Nel 2012 non finirà certamente il mondo: ma potrebbe cambiare la Storia. Il triennio ’12-14 si prospetta infatti come un crocevia di eventi epocali. Non solo, come già paventano banche centrali e istituti di rating, siamo ancora dentro la crisi, ma essa potrebbe intensificarsi gravemente. Fra le cause, la fragilità economica legata al debito USA ma anche di alcuni paesi europei, con la scadenza di titoli di Stato e obbligazioni per il mostruoso totale di circa ventimila miliardi; la guerra valutaria e commerciale fra Occidente e Cina; la crisi dell’Unione Europea con il rischio di una sua scissione, ed eventi politici di grande portata: le elezioni presidenziali in USA, Francia e Russia, il cambio della dirigenza cinese, la nomina del nuovo governatore della BCE e, nella nostra piccola Italia, la possibilità strisciante di forme soft o meno soft di secessione. Grazie al rigoroso supporto di dati per lo più ignoti al pubblico, con impareggiabile capacità divulgativa e, quando serve, ironia, Aldo Giannuli ricostruisce gli scenari che da questo complesso puzzle di avvenimenti potrebbero sorgere negli anni a venire. Associando lettura economica e lettura politica degli eventi con una precisione e una competenza rare, 2012: la grande crisi è anche un vademecum per la comprensione del mondo d’oggi, uno strumento che ci consentirà di affrontare le sfide e partecipare ai dibattiti dei prossimi anni. **

The Wraiths of Will and Pleasure

Hailed as ”a literary fantasist of outstanding power and originality” by Michael Moorcock, Storm Constantine is one of the most exciting and innovative fantasy writers of her generation. The author of many acclaimed works of science fiction and fantasy, she is best known for her daring, stylish and provocative Wraeththu trilogy (The Enchantments of Flesh and Spirit, The Bewitchments of Love and Hate, The Fulfilments of Fate and Desire). The series, which chronicled the rise of a new race of seductive androgynous beings with awesome powers, was hailed as a modern fantasy masterpiece, winning an avid international following of devoted readers.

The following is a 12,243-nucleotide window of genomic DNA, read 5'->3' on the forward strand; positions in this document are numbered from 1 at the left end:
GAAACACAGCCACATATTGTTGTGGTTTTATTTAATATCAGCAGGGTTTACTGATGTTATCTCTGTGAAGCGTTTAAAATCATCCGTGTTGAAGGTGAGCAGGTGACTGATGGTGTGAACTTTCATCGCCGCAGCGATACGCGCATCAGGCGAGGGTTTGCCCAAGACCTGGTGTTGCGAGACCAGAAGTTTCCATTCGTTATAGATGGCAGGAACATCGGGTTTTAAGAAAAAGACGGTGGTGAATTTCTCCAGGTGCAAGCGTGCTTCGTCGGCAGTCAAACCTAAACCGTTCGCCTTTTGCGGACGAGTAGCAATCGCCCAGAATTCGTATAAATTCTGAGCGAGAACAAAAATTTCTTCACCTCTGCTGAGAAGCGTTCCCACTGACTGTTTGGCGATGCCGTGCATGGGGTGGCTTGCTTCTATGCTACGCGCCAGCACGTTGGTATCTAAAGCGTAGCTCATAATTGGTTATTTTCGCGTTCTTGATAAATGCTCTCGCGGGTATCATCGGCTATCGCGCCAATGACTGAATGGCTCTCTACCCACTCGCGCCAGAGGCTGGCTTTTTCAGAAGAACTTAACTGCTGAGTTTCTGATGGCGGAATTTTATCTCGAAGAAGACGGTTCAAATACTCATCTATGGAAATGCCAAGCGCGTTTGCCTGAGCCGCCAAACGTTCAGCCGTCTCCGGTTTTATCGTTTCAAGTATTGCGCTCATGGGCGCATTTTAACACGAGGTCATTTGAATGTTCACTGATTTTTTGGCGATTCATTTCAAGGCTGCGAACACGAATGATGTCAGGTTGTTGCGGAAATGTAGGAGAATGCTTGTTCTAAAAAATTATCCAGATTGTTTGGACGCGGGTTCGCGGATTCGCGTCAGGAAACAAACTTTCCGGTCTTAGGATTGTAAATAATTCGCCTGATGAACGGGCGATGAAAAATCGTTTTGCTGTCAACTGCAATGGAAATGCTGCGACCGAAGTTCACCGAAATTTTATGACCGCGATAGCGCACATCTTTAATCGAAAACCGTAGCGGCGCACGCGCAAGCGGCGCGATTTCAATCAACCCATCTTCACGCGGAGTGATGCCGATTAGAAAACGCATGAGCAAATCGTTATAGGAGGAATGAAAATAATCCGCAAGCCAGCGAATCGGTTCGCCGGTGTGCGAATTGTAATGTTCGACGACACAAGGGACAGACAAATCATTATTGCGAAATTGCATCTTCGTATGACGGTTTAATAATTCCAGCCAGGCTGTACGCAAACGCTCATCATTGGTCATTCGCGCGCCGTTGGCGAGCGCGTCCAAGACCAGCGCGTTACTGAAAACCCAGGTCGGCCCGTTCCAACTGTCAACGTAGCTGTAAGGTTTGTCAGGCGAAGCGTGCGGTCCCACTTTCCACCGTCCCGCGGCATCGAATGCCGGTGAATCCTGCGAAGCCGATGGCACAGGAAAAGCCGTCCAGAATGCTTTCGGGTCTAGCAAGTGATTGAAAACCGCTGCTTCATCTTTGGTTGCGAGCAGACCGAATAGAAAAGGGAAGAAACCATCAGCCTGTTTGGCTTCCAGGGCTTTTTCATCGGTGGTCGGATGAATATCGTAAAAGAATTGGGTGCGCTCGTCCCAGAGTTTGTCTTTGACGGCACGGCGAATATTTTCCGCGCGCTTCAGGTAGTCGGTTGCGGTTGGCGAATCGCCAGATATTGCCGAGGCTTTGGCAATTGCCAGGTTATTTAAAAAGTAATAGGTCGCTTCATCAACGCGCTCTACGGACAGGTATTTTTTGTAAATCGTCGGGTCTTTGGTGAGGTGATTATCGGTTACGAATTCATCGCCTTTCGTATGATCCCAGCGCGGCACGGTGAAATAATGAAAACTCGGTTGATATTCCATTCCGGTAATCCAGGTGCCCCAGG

Now, with The Wraiths of Will and Pleasure, Storm Constantine returns once again to the saga of the Wraeththu with a new epic that reveals previously unknown truths about the origins of these remarkable beings.

Long before the Wraeththu assumed total mastery of the Earth and dominion over the dwindling remnants of the human race, they were a wild and passionate people, living in scattered tribes, worshiping strange gods, increasing their numbers by transmuting humans into their own kind. But all that changed on a festival night that surpassed all others, a night when the world changed forever and the Wraeththu began to realize their awesome potential.
It was a time when the archmage Thiede wove the strands of Wraeththu destiny. When two young Wraeththu hara came together to produce a miraculous new life. When Pellaz, a brash and reckless young leader, rose from destruction to take his place in Wraeththu history. And a child called Lileem found a path of passion and power that led to unknown worlds of mystery.
A tale of intrigue and betrayal, bloodshed and pleasure, dark and dangerous supernatural forces, ardent and consuming passions, The Wraiths of Will and Pleasure is a thrilling new chapter in a compelling fantasy epic.